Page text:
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How to Tell if Your Dog Has Ear Mites—And How to Get Rid of Them

Reader's Digest Logo By Corey Whelan of Reader's Digest | Slide 1 of 11: Ear mites are teeny, tiny parasites that live on or under the skin of the outer ear. Ear mites in dogs are most likely the type called otodectes cynotis. Like all mites, otodectes cynotis are a type of arachnid—in fact, they look like tiny spiders. Otodectes cynotis feed on ear wax and oil. They do not burrow deeply into the inner ear, which makes them easier to treat, but they do have the ability to make your dog extremely uncomfortable. Another potential offender is the demodex mite. Unlike otodectes cynotis, demodex live outside the ear, in hair follicles and oil glands. The good news is that most dogs that have healthy immune systems are resistant to demodex. Cleaning your dog's ears regularly can help you to notice and treat ear mites before they get too bad.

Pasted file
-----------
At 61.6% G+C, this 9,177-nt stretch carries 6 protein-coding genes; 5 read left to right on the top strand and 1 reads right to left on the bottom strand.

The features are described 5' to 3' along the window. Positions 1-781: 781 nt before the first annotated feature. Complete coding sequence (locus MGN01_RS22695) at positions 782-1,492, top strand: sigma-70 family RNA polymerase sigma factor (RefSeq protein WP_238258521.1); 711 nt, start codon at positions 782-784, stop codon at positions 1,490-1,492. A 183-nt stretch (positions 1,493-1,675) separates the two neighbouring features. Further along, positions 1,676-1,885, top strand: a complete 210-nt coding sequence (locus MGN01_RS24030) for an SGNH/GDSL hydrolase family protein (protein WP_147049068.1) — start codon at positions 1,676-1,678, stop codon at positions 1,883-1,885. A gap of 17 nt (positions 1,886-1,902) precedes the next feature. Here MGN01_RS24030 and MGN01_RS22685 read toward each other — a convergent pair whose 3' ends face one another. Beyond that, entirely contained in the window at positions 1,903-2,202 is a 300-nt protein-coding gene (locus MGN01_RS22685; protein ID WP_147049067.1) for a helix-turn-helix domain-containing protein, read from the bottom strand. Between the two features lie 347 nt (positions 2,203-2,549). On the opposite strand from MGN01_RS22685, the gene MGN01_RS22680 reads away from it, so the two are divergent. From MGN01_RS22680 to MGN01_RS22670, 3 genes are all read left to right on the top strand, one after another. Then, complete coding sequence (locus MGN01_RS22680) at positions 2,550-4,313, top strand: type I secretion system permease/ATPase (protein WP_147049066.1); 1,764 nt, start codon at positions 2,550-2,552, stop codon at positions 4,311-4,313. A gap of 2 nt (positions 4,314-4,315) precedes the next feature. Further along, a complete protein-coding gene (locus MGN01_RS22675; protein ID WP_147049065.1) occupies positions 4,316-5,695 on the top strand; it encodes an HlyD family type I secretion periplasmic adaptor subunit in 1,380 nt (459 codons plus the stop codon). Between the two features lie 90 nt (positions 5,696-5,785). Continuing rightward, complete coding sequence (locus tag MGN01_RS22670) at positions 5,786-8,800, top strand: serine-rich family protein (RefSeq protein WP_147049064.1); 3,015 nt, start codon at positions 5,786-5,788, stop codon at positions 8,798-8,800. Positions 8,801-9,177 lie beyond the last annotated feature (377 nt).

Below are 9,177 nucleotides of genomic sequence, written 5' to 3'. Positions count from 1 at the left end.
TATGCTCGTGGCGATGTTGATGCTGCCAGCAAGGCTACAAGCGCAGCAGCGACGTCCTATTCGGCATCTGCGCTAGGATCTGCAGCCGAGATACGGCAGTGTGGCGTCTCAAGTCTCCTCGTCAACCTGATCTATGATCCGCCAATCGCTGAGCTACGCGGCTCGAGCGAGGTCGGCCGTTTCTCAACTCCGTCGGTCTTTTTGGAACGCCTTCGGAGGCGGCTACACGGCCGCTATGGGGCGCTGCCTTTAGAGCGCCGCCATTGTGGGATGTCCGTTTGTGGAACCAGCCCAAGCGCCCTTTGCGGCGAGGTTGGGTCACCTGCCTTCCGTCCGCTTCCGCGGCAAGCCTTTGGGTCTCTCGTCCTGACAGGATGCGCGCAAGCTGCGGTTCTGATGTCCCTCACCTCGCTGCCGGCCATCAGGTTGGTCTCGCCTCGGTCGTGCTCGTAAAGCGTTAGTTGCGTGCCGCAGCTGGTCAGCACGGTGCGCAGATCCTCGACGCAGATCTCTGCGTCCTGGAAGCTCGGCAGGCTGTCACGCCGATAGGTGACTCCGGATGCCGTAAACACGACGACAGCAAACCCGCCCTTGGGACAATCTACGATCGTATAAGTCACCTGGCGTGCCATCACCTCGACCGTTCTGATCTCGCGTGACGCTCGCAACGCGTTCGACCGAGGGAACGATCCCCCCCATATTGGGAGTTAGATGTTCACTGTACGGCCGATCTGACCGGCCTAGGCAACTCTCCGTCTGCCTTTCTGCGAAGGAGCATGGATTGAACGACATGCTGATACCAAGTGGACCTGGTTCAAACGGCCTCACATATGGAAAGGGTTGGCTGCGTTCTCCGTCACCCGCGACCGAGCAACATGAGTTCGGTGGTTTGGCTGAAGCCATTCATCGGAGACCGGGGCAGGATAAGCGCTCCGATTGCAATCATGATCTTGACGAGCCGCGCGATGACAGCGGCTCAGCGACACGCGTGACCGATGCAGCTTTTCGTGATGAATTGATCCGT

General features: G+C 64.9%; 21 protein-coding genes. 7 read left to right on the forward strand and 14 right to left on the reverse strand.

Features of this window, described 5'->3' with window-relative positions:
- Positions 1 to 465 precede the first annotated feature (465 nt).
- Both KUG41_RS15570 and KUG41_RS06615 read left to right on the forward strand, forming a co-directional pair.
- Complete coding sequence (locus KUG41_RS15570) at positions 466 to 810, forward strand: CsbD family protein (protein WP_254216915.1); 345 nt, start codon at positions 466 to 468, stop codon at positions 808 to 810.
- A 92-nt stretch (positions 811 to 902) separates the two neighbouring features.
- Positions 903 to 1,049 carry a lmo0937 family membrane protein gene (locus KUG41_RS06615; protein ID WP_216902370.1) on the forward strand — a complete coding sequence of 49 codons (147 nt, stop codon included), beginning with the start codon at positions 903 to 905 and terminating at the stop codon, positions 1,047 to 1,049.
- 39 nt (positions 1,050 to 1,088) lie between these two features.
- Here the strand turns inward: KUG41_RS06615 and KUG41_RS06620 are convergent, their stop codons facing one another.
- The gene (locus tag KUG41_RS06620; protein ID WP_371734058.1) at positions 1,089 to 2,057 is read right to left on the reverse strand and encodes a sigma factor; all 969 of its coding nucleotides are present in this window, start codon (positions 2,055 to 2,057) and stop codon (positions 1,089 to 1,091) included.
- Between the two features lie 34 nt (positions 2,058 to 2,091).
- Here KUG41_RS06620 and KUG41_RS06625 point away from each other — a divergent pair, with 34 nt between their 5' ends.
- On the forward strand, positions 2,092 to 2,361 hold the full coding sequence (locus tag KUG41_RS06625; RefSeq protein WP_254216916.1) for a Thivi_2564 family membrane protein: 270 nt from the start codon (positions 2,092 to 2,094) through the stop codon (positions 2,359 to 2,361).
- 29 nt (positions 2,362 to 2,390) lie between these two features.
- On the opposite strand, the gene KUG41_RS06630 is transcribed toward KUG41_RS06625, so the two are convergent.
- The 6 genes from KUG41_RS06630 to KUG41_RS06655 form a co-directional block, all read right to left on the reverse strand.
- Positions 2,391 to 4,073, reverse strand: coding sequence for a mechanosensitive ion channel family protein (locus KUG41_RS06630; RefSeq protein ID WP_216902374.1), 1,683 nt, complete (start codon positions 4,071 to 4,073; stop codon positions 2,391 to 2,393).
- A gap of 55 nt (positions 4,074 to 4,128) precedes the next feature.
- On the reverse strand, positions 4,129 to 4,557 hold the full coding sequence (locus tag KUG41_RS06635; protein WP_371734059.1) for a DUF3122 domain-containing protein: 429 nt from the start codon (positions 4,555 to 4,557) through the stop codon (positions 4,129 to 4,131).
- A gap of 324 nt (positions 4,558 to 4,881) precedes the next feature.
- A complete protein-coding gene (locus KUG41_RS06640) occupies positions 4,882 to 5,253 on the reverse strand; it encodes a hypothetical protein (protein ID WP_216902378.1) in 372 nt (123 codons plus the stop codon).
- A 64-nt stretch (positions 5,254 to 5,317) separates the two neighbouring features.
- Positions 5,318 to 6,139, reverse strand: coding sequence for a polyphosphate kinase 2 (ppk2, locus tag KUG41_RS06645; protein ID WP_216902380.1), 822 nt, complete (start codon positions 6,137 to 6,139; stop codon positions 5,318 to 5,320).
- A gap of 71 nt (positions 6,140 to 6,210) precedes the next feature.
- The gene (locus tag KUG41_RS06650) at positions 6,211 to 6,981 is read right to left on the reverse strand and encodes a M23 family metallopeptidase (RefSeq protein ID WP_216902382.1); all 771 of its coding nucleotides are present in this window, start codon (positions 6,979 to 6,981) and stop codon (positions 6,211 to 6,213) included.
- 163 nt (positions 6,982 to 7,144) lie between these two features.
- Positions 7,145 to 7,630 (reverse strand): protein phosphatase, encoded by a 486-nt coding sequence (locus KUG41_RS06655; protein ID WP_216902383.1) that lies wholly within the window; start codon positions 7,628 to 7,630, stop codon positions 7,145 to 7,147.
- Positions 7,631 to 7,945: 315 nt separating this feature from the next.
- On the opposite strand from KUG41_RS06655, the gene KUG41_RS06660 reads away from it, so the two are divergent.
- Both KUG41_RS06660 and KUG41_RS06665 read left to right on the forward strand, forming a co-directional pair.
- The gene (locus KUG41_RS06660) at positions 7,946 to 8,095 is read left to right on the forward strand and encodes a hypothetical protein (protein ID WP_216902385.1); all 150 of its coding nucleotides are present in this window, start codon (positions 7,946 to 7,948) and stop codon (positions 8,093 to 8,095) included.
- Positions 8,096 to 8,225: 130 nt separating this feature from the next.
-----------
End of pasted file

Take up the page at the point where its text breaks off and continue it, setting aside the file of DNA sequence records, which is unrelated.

What are ear mites?

Ear mites are teeny, tiny parasites that live on or under the skin of the outer ear. Ear mites in dogs are most likely the type called otodectes cynotis. Like all mites, otodectes cynotis are a type of arachnid—in fact, they look like tiny spiders. Otodectes cynotis feed on ear wax and oil. They do not burrow deeply into the inner ear, which makes them easier to treat, but they do have the ability to make your dog extremely uncomfortable.

Another potential offender is the demodex mite. Unlike otodectes cynotis, demodex live outside the ear, in hair follicles and oil glands. The good news is that most dogs that have healthy immune systems are resistant to demodex. Cleaning your dog's ears regularly can help you to notice and treat ear mites before they get too bad.

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